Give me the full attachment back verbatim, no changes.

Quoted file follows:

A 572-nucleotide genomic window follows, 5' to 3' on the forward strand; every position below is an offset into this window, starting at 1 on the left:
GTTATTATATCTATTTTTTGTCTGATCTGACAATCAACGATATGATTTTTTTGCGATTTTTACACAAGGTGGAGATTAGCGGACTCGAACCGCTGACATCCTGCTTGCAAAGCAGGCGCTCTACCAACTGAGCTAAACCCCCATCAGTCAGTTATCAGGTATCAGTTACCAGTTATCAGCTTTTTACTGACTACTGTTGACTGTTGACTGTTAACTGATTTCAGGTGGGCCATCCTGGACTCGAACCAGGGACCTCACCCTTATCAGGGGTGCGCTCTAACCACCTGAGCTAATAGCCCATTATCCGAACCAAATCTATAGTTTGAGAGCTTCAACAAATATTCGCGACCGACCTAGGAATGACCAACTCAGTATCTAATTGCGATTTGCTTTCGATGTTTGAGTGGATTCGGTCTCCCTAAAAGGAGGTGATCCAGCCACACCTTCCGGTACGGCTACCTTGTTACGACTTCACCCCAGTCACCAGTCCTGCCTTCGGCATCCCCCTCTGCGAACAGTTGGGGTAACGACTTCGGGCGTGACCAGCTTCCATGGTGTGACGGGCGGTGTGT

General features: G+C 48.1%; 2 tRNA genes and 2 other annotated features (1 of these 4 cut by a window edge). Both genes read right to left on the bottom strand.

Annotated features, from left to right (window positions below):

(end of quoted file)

A 572-nucleotide genomic window follows, 5' to 3' on the forward strand; every position below is an offset into this window, starting at 1 on the left:
GTTATTATATCTATTTTTTGTCTGATCTGACAATCAACGATATGATTTTTTTGCGATTTTTACACAAGGTGGAGATTAGCGGACTCGAACCGCTGACATCCTGCTTGCAAAGCAGGCGCTCTACCAACTGAGCTAAACCCCCATCAGTCAGTTATCAGGTATCAGTTACCAGTTATCAGCTTTTTACTGACTACTGTTGACTGTTGACTGTTAACTGATTTCAGGTGGGCCATCCTGGACTCGAACCAGGGACCTCACCCTTATCAGGGGTGCGCTCTAACCACCTGAGCTAATAGCCCATTATCCGAACCAAATCTATAGTTTGAGAGCTTCAACAAATATTCGCGACCGACCTAGGAATGACCAACTCAGTATCTAATTGCGATTTGCTTTCGATGTTTGAGTGGATTCGGTCTCCCTAAAAGGAGGTGATCCAGCCACACCTTCCGGTACGGCTACCTTGTTACGACTTCACCCCAGTCACCAGTCCTGCCTTCGGCATCCCCCTCTGCGAACAGTTGGGGTAACGACTTCGGGCGTGACCAGCTTCCATGGTGTGACGGGCGGTGTGT

General features: G+C 48.1%; 2 tRNA genes and 2 other annotated features (1 of these 4 cut by a window edge). Both genes read right to left on the bottom strand.

Annotated features, from left to right (window positions below):